Forget the Alamo!
This sounds crass, but I can't deny it: I desperately wanted the standoff at the Republic of Texas trailer-trash compound to last longer than it did--for selfish reasons.
Not weeks longer, mind you. Just a few hours. Just long enough for me to get there. Having missed all the famous government vs. fringe standoffs--Ruby Ridge, Waco, the Montana Freemen--I was determined to go and bear witness this time. I would find out at last if mysterious U.N.-dispatched "black helicopters" really buzz around at these things like giant hell-spawned bumblebees. I would document the local movements of guts-and-glory militia reinforcements. (A militia offensive of some sort was widely rumored on the Net, where one rabid militia man wrote: "WE HAVE HAD A BELLY FULL OF THE FBI, BATF, DEA, ETC. ETC. ... Lock and Load, prepare to Rock and Roll.") It sounds silly now, but militia trouble did seem plausible at Fort Davis. Wednesday, April 30, three days after the siege began, several heavily armed Republic of Texas members were apprehended at a truck stop near Pecos, Texas, about 90 miles from the action.
Alas, none of it was to be. I took off from Newark, N.J., at 6:30 p.m. Saturday, May 3. After landing in El Paso, I called a militia contact who had agreed to ask around about possible right-wing bivouacs. (I even brought camping gear!) Things looked "hot" when I left--from inside his "embassy," ROT leader Richard McLaren was busily faxing out apocalyptic maydays--but his hot blood turned to pink Jell-O.
"Hey!" said my contact. "Guess you heard. It's over."
"What? No! McLaren was talking so tough."
"Well, he came out."
While I groaned, he described the final hours. McLaren had swallowed the old negotiator's bait of surrender "with honor." The lawmen treated him like the head of a brave conquered nation. He would be allowed to press in court his claim that the Republic of Texas had been illegally annexed by the United States in 1845. Then he would go to jail for many years. Not the best of deals, but he obviously preferred it to Plan B: getting shot.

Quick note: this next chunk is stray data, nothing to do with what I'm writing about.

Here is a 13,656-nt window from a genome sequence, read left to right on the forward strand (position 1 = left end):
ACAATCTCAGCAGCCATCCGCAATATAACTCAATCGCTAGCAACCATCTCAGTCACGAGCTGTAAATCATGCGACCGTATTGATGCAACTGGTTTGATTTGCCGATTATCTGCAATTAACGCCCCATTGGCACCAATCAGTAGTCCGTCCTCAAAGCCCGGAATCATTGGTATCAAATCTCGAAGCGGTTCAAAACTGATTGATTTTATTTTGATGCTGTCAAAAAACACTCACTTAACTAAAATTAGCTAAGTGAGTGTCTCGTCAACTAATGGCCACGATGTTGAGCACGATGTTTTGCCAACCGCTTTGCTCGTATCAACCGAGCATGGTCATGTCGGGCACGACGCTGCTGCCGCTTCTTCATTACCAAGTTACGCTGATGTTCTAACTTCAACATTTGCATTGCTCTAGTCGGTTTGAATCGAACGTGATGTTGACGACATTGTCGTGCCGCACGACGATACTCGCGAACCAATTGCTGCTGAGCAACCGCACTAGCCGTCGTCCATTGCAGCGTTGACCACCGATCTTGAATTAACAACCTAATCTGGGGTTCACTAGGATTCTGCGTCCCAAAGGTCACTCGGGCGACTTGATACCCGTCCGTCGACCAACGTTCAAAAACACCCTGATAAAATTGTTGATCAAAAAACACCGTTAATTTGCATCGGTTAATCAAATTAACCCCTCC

Irented a car and putted around morosely, listening to the radio and mulling over my options. Texas lawmen were boasting, justifiably, about the happy outcome. Yes, there was one tiny glitch--two ROT activists had somehow slipped away--but that was no problem. A drawling official said these fugitives were not experienced in the back country, so they would be easy pickings. For my part, I knew there would be little left to see. The militia would "stand down." Even the trailer compound--which had been tricked out with Swiss Family Robinson-style self-defense gizmos--was still off-limits to the media.
There was, however, one notable event left: Sunday, members of the other factions of the Republic of Texas were holding a big rally in Kilgore, to make clear that the movement would live on. (The republic, as you probably know, contains three competing clans.) I unfolded my map. Hmmm. Kilgore was way over by Louisiana. Even at 75 miles per hour, I could count on driving at least 12 hours, making it just in time for the opening gavel at 1 p.m.
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